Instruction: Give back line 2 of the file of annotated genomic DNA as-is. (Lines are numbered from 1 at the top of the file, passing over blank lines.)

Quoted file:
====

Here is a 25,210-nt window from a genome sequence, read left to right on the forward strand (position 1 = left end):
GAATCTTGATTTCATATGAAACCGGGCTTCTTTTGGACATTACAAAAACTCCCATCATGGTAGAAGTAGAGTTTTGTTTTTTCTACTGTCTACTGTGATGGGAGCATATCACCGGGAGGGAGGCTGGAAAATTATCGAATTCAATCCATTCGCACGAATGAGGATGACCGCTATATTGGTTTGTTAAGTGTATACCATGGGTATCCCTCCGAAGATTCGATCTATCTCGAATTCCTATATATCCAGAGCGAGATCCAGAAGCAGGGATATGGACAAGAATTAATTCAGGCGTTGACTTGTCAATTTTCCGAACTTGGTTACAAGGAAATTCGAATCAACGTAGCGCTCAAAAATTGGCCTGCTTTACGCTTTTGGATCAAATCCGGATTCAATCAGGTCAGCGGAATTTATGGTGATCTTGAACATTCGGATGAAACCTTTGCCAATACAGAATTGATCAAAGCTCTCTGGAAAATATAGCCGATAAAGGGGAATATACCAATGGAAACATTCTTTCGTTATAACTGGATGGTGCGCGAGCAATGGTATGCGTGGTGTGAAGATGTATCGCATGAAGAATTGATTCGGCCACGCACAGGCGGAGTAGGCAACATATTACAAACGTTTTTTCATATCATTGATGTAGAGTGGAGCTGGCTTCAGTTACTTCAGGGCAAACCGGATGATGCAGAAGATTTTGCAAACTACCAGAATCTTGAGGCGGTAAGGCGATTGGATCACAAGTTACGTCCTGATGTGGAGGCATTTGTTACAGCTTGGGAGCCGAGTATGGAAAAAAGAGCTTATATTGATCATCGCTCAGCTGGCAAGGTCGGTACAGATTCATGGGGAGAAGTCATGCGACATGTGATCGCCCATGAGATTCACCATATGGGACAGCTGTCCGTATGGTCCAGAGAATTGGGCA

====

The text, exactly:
GAATCTTGATTTCATATGAAACCGGGCTTCTTTTGGACATTACAAAAACTCCCATCATGGTAGAAGTAGAGTTTTGTTTTTTCTACTGTCTACTGTGATGGGAGCATATCACCGGGAGGGAGGCTGGAAAATTATCGAATTCAATCCATTCGCACGAATGAGGATGACCGCTATATTGGTTTGTTAAGTGTATACCATGGGTATCCCTCCGAAGATTCGATCTATCTCGAATTCCTATATATCCAGAGCGAGATCCAGAAGCAGGGATATGGACAAGAATTAATTCAGGCGTTGACTTGTCAATTTTCCGAACTTGGTTACAAGGAAATTCGAATCAACGTAGCGCTCAAAAATTGGCCTGCTTTACGCTTTTGGATCAAATCCGGATTCAATCAGGTCAGCGGAATTTATGGTGATCTTGAACATTCGGATGAAACCTTTGCCAATACAGAATTGATCAAAGCTCTCTGGAAAATATAGCCGATAAAGGGGAATATACCAATGGAAACATTCTTTCGTTATAACTGGATGGTGCGCGAGCAATGGTATGCGTGGTGTGAAGATGTATCGCATGAAGAATTGATTCGGCCACGCACAGGCGGAGTAGGCAACATATTACAAACGTTTTTTCATATCATTGATGTAGAGTGGAGCTGGCTTCAGTTACTTCAGGGCAAACCGGATGATGCAGAAGATTTTGCAAACTACCAGAATCTTGAGGCGGTAAGGCGATTGGATCACAAGTTACGTCCTGATGTGGAGGCATTTGTTACAGCTTGGGAGCCGAGTATGGAAAAAAGAGCTTATATTGATCATCGCTCAGCTGGCAAGGTCGGTACAGATTCATGGGGAGAAGTCATGCGACATGTGATCGCCCATGAGATTCACCATATGGGACAGCTGTCCGTATGGTCCAGAGAATTGGGCA